This is a National Model NC-125 radio receiver. This radio was manufactured from 1950 through 1956. The radio has 11 tubes and continuous frequency coverage from 560 kc to 35 Mc. The radio is designed for
reception of amplitude modulated voice or music and code telegraph signals. A calibrated illuminated
slide-rule dial provides direct reading scales in megacycles for each of the general coverage ranges
as well as additional calibrated bandspread scales for the 10, 11, 15, 20, and 80 meter amateur bands. The selectivity characteristic is adjustable over a wide range from broadband broadcast requirements
to sharp amateur CW reception. The adjustable selectivity is accomplished by the well known (at that time) Select-O-Ject variable audio frequency circuit.
The radio employs a voltage regulator tube to miminize frequency drift in the high frequency and beat
frequency oscillators. The separate bandspread control knob and linear logging dial scale makes posible
fine, vernier-type tuning for any portion of the frequency spectrum covered by the receiver.
The frequency coverage of the receiver is:
Band A: 12 to 35 Mc
Band B: 4.4 to 12 Mc
Band C: 1.55 to 4.4 Mc
Band D: 0.56 to 1.55 Mc
The bandspread scales are:
Band A (10, 11 Meters): 27.16 to 29.7 Mc
Band A (15 Meters): 21.0 to 21.5 Mc
Band A (20 Meters): 14.0 to 14.4 Mc
Band B (40 Meters): 7.0 to 7.3 Mc
Band C (80 Meters): 3.5 to 4.0 Mc
Below is a close up picture of the radio with it on so you can see the dial and signal strength meter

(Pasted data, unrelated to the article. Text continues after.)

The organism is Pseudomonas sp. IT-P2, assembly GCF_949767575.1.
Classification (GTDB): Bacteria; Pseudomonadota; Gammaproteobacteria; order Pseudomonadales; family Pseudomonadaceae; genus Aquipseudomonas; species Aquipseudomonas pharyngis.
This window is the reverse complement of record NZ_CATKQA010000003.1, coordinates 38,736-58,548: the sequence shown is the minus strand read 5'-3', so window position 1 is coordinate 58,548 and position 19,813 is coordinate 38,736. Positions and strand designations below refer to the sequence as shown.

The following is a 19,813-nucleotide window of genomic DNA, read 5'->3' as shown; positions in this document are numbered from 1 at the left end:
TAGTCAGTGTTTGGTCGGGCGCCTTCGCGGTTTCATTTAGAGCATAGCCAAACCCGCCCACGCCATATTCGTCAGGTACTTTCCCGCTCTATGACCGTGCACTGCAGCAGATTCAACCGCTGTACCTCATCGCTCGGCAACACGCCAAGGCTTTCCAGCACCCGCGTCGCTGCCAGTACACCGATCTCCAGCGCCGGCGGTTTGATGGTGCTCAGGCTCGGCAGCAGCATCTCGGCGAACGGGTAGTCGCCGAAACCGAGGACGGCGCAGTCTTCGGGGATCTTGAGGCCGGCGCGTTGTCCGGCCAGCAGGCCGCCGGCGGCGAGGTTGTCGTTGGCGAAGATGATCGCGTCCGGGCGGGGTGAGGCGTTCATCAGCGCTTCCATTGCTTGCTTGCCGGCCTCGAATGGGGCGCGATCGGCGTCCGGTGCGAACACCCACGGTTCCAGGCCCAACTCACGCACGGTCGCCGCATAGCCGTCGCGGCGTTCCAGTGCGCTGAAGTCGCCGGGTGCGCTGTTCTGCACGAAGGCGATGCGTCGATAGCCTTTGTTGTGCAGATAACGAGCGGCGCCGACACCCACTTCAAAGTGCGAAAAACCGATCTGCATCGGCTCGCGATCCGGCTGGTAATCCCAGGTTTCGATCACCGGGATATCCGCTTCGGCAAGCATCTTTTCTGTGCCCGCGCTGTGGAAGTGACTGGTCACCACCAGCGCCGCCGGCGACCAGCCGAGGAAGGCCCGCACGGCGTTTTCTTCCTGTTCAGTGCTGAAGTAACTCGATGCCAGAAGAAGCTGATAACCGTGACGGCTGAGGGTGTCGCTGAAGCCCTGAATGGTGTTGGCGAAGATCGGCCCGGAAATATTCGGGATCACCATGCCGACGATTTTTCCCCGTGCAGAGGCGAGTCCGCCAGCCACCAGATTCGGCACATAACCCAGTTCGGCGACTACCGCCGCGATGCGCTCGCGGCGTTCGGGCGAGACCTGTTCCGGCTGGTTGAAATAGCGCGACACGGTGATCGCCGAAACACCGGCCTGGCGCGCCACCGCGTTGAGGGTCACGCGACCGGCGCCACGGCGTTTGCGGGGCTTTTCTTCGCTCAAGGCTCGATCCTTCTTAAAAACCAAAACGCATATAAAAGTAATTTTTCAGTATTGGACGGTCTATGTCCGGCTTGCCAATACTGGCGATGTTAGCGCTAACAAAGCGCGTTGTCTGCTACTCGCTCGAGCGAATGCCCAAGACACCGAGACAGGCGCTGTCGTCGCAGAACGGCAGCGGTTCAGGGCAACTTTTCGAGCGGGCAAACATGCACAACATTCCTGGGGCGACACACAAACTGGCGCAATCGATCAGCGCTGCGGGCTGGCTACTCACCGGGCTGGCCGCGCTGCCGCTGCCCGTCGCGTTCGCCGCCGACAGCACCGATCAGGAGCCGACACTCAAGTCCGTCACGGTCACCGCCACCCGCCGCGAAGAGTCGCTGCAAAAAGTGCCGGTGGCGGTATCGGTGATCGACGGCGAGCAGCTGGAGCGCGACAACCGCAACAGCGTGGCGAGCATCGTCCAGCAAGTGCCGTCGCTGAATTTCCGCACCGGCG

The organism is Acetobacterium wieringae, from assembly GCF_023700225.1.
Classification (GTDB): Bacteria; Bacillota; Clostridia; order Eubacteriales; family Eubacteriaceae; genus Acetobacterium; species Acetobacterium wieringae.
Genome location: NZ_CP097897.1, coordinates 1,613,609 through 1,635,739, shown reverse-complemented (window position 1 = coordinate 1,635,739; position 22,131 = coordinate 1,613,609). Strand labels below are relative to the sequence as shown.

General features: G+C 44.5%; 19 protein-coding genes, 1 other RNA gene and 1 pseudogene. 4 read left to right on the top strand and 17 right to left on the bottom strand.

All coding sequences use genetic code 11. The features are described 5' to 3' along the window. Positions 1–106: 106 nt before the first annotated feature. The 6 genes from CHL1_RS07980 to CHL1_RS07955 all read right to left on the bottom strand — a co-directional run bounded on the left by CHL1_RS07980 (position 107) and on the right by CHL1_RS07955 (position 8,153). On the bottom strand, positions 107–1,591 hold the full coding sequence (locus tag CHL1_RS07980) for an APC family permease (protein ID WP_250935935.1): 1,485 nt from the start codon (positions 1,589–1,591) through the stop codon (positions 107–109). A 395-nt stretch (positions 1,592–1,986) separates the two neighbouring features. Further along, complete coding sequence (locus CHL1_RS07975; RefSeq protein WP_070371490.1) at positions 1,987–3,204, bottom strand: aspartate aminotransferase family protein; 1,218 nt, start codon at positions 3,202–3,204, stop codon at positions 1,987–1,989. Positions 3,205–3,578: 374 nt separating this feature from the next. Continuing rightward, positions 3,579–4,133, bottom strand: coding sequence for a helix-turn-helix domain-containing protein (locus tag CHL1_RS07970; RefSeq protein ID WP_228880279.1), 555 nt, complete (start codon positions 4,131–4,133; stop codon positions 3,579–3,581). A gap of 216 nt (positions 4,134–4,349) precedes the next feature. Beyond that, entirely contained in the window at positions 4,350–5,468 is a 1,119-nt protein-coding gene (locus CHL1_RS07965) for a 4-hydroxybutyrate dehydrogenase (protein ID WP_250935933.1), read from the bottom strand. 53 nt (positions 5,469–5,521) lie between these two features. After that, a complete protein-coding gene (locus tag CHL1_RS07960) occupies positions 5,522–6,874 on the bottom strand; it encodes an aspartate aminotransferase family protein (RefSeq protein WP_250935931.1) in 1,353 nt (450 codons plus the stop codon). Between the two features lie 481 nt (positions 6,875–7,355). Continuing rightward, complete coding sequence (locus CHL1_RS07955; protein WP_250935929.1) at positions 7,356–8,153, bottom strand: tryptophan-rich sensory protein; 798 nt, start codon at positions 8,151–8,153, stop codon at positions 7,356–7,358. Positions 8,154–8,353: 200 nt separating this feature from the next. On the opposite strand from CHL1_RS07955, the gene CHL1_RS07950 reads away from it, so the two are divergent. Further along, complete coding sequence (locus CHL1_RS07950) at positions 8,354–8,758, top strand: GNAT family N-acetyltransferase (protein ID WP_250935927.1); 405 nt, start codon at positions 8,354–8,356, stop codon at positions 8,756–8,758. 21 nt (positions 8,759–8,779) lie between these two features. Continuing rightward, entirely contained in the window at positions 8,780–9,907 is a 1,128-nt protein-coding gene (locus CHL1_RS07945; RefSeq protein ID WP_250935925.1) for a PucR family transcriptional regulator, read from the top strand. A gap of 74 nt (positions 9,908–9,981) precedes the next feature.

Two small knobs were missing on my radio when I purchased it. I replaced them with two
knobs from a National Model NC-98 radio. Those knobs had a red dot (as opposed to a white dot) and
they were push-on rather than having a setscrew. I painted the red dot white and they look
great and almost original on this radio. The knobs I replaced are the two immediately below the
signal strength meter.
The radio was quite dirty when I received it. The copper-plated chassis had a lot of grime and
corrosion as can be seen in the picture below.
I cleaned up the chassis as best I could and the result is below.
The underside of the chassis was fairly clean. I did not have to clean it up much. It is shown below.
After cleaning the radio, I aligned it and it works well. However, the RF preselector filter
for Band A appears to be tuned to the image at the low end of the band rather than to the fundamental thereby making alignment at the low frequency end impossible. When I received the radio, it had an incorrect oscillator/mixer tube and the low end of Band A would not work. After replacing the tube with the correct one, the radio works entirely across Band A.
The radio will receive SSB with the "CWO" included. When using the "CWO", commonly known now
as a beat frequency oscillator (BFO) the automatic volume control (AVC) is inactive and you have
to ride the gain using the RF gain control so that the received signal does not overwhelm the
CWO. When the gains are properly set, the receiver works well on both CW and SSB.
Phase Shifter, Boost/Reject Audio Amp
First Audio Amp/ CWO
2 x 6SG7
2 x 6SL7GT
Here is an advertisement for the National NC-125 receiver. This advertisement is from
the December 1952 QST magazine. QST is a magazine published by the Amateur Radio Relay
League (ARRL). Note that the radio sold for $149.50.
I also have a matching speaker for the radio. The radio and speaker are shown below.